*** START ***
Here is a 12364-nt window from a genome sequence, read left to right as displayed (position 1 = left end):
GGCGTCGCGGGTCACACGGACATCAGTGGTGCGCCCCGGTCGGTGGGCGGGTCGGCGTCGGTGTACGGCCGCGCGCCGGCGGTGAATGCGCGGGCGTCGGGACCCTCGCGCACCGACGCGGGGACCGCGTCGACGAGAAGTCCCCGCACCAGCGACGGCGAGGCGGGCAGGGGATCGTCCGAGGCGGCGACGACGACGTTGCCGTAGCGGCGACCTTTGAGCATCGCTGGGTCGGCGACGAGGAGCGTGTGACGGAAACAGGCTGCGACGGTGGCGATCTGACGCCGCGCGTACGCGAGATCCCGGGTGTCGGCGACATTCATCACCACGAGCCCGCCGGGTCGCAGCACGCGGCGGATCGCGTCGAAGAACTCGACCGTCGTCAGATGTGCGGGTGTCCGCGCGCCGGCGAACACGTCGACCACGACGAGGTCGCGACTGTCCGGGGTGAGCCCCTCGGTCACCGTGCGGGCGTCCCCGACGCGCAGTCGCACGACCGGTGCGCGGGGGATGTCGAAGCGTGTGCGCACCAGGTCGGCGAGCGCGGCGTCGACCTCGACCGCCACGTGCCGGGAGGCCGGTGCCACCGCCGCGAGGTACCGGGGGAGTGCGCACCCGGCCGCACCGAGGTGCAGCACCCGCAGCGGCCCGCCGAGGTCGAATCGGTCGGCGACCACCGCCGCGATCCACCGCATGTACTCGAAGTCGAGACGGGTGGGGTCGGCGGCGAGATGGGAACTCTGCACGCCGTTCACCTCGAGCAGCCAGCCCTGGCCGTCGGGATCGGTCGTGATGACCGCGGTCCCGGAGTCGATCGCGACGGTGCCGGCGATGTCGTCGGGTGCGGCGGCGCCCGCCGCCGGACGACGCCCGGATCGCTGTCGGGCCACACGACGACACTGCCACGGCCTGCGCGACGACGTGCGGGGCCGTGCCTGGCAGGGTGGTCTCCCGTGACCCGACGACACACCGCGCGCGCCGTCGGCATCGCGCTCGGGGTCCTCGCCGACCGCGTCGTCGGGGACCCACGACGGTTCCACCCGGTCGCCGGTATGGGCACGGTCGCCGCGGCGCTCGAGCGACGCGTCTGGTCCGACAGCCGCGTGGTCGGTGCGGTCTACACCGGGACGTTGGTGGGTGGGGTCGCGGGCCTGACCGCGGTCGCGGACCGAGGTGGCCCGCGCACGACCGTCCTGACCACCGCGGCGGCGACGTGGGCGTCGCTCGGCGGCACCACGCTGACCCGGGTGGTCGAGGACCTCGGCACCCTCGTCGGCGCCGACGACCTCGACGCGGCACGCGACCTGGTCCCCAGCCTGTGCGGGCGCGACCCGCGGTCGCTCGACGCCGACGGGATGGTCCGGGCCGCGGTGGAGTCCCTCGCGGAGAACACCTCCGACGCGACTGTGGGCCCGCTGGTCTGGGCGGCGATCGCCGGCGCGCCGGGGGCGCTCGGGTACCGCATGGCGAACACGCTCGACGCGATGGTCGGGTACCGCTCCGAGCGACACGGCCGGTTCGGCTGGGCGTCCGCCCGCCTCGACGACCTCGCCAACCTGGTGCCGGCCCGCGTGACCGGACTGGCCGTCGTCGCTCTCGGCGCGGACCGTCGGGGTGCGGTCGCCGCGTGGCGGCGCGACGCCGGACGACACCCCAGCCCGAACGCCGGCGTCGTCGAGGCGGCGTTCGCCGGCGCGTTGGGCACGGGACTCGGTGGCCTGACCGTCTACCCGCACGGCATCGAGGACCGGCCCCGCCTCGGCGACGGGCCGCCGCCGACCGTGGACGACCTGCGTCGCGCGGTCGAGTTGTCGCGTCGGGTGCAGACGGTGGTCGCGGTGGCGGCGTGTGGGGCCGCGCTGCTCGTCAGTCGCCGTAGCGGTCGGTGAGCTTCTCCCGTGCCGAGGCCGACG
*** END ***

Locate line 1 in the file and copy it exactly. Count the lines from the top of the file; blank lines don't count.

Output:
Here is a 12364-nt window from a genome sequence, read left to right as displayed (position 1 = left end):